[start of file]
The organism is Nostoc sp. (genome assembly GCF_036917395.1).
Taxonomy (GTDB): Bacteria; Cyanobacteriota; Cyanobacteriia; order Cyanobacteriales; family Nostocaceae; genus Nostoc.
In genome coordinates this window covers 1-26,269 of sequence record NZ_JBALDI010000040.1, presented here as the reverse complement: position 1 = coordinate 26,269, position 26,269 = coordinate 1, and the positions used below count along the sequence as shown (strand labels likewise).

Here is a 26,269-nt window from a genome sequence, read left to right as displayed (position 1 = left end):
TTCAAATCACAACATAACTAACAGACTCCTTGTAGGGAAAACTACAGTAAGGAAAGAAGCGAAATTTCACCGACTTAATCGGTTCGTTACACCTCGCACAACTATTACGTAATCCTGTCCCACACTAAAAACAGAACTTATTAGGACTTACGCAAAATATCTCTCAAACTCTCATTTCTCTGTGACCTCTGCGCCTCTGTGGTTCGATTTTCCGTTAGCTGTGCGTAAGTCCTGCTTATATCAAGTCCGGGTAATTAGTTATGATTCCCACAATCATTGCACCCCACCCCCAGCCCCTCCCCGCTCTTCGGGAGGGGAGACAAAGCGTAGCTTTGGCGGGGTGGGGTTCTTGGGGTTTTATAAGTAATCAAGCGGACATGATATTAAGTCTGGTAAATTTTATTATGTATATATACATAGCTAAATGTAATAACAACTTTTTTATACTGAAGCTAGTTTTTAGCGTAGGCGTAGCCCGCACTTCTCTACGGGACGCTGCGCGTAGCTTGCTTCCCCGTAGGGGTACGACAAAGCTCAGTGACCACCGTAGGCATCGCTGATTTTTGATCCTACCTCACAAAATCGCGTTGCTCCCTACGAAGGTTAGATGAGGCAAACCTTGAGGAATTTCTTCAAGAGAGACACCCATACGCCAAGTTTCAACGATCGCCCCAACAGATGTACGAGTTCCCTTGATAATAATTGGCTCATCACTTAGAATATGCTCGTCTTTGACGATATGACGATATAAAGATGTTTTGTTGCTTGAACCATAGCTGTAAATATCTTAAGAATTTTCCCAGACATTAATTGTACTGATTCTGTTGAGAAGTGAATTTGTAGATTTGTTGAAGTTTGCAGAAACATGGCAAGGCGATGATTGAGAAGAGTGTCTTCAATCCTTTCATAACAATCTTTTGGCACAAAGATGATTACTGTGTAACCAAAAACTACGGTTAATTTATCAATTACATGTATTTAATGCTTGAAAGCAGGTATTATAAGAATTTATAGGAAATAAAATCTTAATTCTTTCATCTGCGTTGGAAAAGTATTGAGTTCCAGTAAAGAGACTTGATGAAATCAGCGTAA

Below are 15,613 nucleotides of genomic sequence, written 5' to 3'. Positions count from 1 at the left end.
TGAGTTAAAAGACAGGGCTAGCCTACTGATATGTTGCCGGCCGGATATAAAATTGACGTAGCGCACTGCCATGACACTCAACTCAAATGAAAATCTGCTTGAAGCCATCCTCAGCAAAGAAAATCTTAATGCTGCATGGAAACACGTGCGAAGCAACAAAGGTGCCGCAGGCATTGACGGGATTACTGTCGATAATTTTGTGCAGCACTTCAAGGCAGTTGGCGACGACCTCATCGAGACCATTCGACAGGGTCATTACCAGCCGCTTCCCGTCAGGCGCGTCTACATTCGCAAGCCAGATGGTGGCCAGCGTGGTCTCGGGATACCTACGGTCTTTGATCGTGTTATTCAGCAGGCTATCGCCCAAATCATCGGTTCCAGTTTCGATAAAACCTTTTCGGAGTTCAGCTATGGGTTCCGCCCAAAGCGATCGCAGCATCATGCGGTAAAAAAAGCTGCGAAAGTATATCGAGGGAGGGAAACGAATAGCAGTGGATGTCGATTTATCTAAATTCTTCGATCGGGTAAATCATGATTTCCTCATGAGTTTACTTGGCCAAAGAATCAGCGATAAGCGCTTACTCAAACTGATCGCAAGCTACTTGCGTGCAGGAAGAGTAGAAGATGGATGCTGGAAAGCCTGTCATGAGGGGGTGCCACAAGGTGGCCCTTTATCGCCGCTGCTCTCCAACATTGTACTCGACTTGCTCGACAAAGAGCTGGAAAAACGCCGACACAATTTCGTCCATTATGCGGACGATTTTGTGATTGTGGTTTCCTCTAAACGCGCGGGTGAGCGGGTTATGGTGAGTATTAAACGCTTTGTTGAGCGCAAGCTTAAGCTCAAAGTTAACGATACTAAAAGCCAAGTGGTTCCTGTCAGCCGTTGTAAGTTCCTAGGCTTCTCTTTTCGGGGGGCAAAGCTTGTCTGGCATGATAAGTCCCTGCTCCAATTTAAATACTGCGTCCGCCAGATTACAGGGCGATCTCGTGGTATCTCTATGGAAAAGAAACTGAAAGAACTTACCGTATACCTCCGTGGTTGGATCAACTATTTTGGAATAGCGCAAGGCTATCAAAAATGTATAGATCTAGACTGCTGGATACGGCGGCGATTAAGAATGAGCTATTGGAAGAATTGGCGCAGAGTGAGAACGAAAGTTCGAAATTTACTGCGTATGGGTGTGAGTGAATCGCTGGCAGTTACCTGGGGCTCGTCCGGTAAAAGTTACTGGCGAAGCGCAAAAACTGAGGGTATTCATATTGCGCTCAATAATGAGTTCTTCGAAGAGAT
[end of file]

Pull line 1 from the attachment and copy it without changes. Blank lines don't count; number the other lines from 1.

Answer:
The organism is Nostoc sp. (genome assembly GCF_036917395.1).